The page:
Adult Acne Treatment Reviews

Adult Acne Treatments Pregnant Women Should Avoid!

A pregnant woman

A pregnant woman (Photo credit: Wikipedia)

Looking to seek for a treatment for adult acne is always the right thing to do. But caution needs to be taken too as it is not possible at all times to undertake this decision. This is  the case for pregnant women. When a woman is going through pregnancy, she is at her most delicate stage of her life.

It involves a lot of care and a lot of do’s and don’ts to follow. So what happens when a pregnant woman is suffering from acne? It all depends on what kind of acne she is suffering. If she is suffering from severe acne like vulgaris, it involves medication in oral form.

That’s where complications can arise due to pregnancy. If she decides to take action to cure her acne, then she must definitely seek advice from a dermatologist. Then she is safe enough to get the right and proper treatment.

Anyway, it’s a good thing to have some knowledge about which medications to be avoided during pregnancy and also for those who might get pregnant in the near future. These medications can be harmful for the mother and especially to the fetus. Please bear with me as there will be some medical terms used in here which you may not understand. But I’ll do my best to interpret it in the simplest of language.

Hormonal Therapy

What is Hormonal Therapy?

As the name itself implies, the effect of masculinising hormones called androgens are believed to activate acne. This occurs on oil glands that enlarge and become increasingly sensitive during puberty. As a result, excessive oil secretion occurs and pores get blocked.

This leads to non-inflamed spots acne spots known as whiteheads and blackheads. The acne bacteria start breeding in the oil-rich pores and inflammation takes place which leads to red pimples, pustules and lumps.

Thus hormonal therapy is used to interrupt this initial phase of acne development. This kind of therapy includes estrogen, flutamide and spironolactone. Pregnant woman should definitely avoid these unless they are administered by a specialist and monitored by them.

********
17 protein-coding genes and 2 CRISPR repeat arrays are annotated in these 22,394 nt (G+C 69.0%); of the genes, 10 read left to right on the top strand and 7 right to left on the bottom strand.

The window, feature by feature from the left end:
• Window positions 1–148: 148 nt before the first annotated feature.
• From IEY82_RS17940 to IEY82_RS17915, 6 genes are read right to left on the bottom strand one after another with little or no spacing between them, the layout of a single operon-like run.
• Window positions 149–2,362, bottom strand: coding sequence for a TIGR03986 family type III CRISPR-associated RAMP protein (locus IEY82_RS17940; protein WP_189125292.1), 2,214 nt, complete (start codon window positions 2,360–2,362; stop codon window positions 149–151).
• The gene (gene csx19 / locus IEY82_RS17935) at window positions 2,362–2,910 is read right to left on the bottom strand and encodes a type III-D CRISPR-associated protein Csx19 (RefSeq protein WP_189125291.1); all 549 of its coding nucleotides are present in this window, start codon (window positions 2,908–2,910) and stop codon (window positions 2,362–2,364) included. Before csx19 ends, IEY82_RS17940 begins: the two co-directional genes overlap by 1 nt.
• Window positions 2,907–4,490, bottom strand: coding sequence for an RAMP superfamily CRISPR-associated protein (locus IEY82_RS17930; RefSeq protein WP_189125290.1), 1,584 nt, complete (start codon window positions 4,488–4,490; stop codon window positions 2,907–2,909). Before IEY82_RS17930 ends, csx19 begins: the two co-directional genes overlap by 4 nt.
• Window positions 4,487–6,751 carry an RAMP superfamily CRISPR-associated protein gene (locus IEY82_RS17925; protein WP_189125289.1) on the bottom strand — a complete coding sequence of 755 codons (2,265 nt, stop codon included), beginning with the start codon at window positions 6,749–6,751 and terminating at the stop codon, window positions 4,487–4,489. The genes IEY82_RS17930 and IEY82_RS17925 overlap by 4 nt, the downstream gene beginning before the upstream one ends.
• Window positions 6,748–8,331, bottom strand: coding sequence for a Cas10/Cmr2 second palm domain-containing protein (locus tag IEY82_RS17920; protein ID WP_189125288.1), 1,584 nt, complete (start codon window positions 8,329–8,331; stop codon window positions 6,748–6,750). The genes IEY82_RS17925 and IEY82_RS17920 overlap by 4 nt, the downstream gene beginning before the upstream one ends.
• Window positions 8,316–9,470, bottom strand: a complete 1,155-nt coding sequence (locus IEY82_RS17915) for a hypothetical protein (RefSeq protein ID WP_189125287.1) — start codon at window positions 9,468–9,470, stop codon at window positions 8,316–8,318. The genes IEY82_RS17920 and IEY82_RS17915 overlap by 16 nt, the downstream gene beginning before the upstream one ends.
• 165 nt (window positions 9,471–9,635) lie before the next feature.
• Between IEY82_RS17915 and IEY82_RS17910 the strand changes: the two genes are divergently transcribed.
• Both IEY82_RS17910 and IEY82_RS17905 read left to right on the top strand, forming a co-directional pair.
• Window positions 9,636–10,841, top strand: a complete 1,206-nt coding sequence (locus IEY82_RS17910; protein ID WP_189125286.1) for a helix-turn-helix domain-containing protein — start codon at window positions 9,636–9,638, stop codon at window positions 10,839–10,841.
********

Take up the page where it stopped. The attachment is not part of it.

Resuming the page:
The risks of hormonal therapy require regular breast and pelvic exams to protect against the increased risk of certain types of cancers. It is very important that dermatologists work with the patient’s gynecologist to decide on the most appropriate treatment and follow-up especially in women over the age of 40 or those who might be smokers.


Isotretinoin is an oral drug also used to prevent and treat cystic acne. The side-effects that typically require treatment are aggravated skin, dry eyes, dry nose, and sun damage on your lips. But this depends on the dosage level. It is mainly used in chemotherapy medication for the treatment of brain cancer, pancreatic cancer and others.

Isotretretinoin’s most well-known side effect is that it acts as a severe teratogen. Meaning it has the ability to disturb the growth and development of an embryo or fetus. This will ultimately cause birth defects. Again, this treatment should be monitored only by an expert. I’ve listed here some common birth defects that are associated with oral isotretinoin.

  • Skull abnormalities/deformities
  • Ear abnormalities/deformities
  • Deafness
  • Cleft palate
  • Brain abnormalities/deformities
  • Heart abnormalities/deformities
  • Hormonal abnormalities

Oral Tetracyclines

Oral tetracyclines makes as the next one in my list. Traces of this medication include doxcycline, tetracycline and minocycline. This drug has multiple side effects and it varies on every person taking it. Severity of the side effects also depends on the dosage levels being administered on each individual.

Common side effects are discoloration of the teeth, nails and bone disorders. Hepatotoxicity and liver failure are also reported from taking this medication. Bulging fontanels in infants and intracranial pressure in adults are one of the side effects too. I wouldn’t want to go more into details on this as the side effects already show how bad it is for pregnant women or those who are breastfeeding.

Topical Retinoids

Others in my list include topical retinoids such as tazarotene, adapalene and tretinoin.

Common side effects of tazarotene are allergic reactions such as skin rash, itching, difficulty in breathing, tightness in the chest, swelling of the mouth, face, lips, or tongue. This list of side effects can grow longer for severe cases.

Adapalene is a gel used for the treatment for pimples. The side effects are not quite proven on pregnant women though, it’s best to avoid direct contact with the sun for too long. When applied on the skin, it’s very sensitive to sunlight.

Skin could become sunburned more easily due to prolonged exposure. If you have a history of sensitivity to sunlight, inform your physician before using this drug.

Tretinoin is also another gel used for acne vulgaris. Some general side effects of this drug are bone pain, dry skin and mouth, fever, hair loss, headache, increased sweating, itching, nausea, rash, tiredness, vomiting and weakness. Severe cases will lead to hearing loss and heart attack.

Frankly speaking, it’s best to avoid all these medications, whether you are pregnant or not. But if you have to, then you better be under the care of a dermatologist or any experts in the field of such usage of drugs.

I prefer to round up this article with a bit of simple advice to all pregnant woman. It’s your baby that you are going to deliver. You have to ensure that you are at your best health possible as it affects the fetus if you are not. Your face can wait. Just abstain from these medications for the time being. You are not going to be pregnant forever aren’t you?

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